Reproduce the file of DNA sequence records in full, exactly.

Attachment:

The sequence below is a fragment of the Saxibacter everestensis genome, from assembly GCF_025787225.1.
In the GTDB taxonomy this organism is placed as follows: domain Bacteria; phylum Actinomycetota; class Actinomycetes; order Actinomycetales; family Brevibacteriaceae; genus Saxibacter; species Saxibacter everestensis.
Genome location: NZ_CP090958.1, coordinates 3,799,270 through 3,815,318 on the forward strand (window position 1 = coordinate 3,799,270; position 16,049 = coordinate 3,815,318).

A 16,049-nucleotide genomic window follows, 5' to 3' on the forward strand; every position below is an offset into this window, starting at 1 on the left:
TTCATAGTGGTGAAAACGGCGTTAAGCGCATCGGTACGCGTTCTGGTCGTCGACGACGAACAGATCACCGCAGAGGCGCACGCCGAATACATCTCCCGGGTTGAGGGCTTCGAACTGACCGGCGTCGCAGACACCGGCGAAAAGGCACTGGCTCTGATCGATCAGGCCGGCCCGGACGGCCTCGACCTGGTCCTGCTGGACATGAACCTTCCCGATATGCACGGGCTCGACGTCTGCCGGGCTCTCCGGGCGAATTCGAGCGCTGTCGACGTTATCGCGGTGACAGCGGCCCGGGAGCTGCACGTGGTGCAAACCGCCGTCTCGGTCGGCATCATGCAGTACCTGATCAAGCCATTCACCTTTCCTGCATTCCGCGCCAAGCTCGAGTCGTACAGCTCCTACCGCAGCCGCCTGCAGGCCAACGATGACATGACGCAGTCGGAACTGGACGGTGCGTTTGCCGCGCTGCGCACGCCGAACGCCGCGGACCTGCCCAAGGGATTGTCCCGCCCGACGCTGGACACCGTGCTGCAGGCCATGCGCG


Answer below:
The sequence below is a fragment of the Saxibacter everestensis genome, from assembly GCF_025787225.1.
In the GTDB taxonomy this organism is placed as follows: domain Bacteria; phylum Actinomycetota; class Actinomycetes; order Actinomycetales; family Brevibacteriaceae; genus Saxibacter; species Saxibacter everestensis.
Genome location: NZ_CP090958.1, coordinates 3,799,270 through 3,815,318 on the forward strand (window position 1 = coordinate 3,799,270; position 16,049 = coordinate 3,815,318).

A 16,049-nucleotide genomic window follows, 5' to 3' on the forward strand; every position below is an offset into this window, starting at 1 on the left:
TTCATAGTGGTGAAAACGGCGTTAAGCGCATCGGTACGCGTTCTGGTCGTCGACGACGAACAGATCACCGCAGAGGCGCACGCCGAATACATCTCCCGGGTTGAGGGCTTCGAACTGACCGGCGTCGCAGACACCGGCGAAAAGGCACTGGCTCTGATCGATCAGGCCGGCCCGGACGGCCTCGACCTGGTCCTGCTGGACATGAACCTTCCCGATATGCACGGGCTCGACGTCTGCCGGGCTCTCCGGGCGAATTCGAGCGCTGTCGACGTTATCGCGGTGACAGCGGCCCGGGAGCTGCACGTGGTGCAAACCGCCGTCTCGGTCGGCATCATGCAGTACCTGATCAAGCCATTCACCTTTCCTGCATTCCGCGCCAAGCTCGAGTCGTACAGCTCCTACCGCAGCCGCCTGCAGGCCAACGATGACATGACGCAGTCGGAACTGGACGGTGCGTTTGCCGCGCTGCGCACGCCGAACGCCGCGGACCTGCCCAAGGGATTGTCCCGCCCGACGCTGGACACCGTGCTGCAGGCCATGCGCG